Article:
The 5 star rating is on the following criteria:
Publishing (job done or not) *
We’re Forever, is a fresh and unapologetic (language-wise) tale of new age lovers without too many romantic moments. The freshness is in the fast pace at which the episodes are portrayed.
The story brings to us fantasy of every youngster in small Indian towns, highly influenced as they are by Hollywood and Bollywood.
Vidisha and Varun, meet during a small town college fest.
Vidisha is a vibrant, young, hardworking, college going, entrepreneur. Varun is the quintessential charmer.
They fall in love, brought together in beautifully described setups.
They share sporadic, momentary, romantic times. We don't get to see the love blossoming between them, rather told.
As they graduate out of college and move on with their careers, and future, hackneyed circumstances drive them apart. Vidisha refuses to believe, her prince charming cannot love her any more. With time he comes to his senses and they get together, Forever.
As a romance novel, the actual romance, meetings of lovers fails to find place in the fast paced story.
The story focuses more on the high life Vidisha lives with her friends. Those episodes will definitely get teenagers all excited about living-it like Vidisha.
The character description, paints a picture in one’s head, but I found the traits antagonistic, so a little unbelievable.
Like the mother who gives Vidisha absolute ‘space’ in her personal life but the first proposal at the door, and she turns gooey eyed, visualizing her just-graduated daughter in bridal finery, and then, because the daughter wants, sees her off happily to America to pursue her dreams.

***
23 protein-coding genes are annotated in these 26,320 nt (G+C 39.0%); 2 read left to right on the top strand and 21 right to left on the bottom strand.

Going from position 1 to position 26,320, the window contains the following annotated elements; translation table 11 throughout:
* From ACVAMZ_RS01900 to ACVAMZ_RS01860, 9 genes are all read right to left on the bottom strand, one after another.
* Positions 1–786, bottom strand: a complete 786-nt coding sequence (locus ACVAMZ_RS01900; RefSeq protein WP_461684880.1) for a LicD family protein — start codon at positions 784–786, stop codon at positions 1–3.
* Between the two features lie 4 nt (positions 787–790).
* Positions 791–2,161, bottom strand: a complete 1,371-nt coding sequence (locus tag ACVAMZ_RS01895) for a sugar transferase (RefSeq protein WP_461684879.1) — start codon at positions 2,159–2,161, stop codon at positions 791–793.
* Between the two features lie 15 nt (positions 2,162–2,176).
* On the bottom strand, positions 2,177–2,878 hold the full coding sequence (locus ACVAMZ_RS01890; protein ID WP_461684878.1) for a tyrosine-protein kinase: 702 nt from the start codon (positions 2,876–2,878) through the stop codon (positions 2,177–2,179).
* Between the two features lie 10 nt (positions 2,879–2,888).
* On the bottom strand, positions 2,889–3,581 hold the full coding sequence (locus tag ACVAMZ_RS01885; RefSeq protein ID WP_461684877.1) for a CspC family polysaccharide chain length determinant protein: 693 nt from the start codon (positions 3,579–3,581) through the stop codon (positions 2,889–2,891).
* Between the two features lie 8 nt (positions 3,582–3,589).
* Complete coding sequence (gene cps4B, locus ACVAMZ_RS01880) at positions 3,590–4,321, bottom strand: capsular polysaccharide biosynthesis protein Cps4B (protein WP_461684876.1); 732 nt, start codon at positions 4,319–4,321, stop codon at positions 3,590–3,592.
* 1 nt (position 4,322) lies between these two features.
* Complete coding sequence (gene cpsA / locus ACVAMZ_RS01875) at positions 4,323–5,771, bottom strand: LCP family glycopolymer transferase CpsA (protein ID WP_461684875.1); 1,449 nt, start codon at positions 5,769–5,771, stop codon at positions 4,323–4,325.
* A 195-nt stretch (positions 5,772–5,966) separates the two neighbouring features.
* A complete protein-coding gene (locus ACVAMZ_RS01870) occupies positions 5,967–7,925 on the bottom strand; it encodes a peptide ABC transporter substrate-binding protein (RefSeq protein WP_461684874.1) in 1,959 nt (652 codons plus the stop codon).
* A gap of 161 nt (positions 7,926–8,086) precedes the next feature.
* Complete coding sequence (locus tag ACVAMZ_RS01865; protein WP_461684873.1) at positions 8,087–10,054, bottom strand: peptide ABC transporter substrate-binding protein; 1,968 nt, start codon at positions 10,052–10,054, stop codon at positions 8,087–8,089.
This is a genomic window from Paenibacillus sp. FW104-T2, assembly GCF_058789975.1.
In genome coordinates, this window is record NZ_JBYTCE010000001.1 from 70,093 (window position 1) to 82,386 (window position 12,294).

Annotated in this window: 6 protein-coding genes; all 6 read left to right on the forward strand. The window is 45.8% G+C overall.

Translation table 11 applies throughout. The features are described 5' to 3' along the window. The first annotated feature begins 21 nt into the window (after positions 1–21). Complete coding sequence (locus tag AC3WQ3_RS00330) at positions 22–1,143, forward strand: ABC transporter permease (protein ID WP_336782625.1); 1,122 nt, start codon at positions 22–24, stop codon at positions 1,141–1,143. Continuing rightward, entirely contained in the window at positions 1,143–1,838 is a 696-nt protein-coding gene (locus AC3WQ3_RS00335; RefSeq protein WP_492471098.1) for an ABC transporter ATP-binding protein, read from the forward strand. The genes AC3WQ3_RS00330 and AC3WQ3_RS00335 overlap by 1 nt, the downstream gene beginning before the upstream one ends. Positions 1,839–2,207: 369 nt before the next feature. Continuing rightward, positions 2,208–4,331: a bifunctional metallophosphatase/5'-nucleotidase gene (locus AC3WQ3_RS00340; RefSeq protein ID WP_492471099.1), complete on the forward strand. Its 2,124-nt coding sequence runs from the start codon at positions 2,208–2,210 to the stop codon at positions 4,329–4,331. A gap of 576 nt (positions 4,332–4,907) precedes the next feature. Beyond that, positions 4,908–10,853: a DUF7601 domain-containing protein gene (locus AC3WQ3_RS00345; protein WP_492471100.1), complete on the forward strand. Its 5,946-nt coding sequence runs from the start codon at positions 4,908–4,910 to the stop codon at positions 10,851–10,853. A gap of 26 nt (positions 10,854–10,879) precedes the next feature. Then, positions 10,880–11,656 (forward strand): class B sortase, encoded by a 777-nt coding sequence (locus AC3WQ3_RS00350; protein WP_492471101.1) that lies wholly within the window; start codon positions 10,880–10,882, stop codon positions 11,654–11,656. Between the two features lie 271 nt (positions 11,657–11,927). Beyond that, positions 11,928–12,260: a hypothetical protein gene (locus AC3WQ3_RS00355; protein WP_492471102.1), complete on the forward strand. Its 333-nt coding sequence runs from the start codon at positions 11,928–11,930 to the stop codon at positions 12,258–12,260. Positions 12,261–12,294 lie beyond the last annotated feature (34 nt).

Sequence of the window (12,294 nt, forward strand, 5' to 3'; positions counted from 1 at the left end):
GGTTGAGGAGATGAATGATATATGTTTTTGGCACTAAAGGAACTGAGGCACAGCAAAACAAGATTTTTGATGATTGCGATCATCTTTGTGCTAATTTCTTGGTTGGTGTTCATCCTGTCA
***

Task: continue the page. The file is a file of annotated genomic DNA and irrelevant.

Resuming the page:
The tiff between the lovers seemed unnatural. Varun’s premise for breakup, might not be totally impossible, but considering the characters belong to Young India, confident, outgoing, all achieving; reason behind backing out of the relationship seemed weak. Also it’s a love story, show some love, fight for it!
Vidisha’s character, stumbles in and out of being heartbroken and deciding which fashionable cloth to wear.
The language is gripping but I couldn’t help but cringe at the excessive use of slangs. Granted its youth ‘lingo’, but could have easily been spared, especially as it is a written work.
The last 60 pages of the book seem hurried, impatient, at places confused.
There were some proofreading errors, and some confusion in portrayal of couple of incidents.
Teenagers and young adults, wishing to recapture their fantasies can browse through the book, as a story- it’s been there, done that.
On the above criteria I rate **1/2
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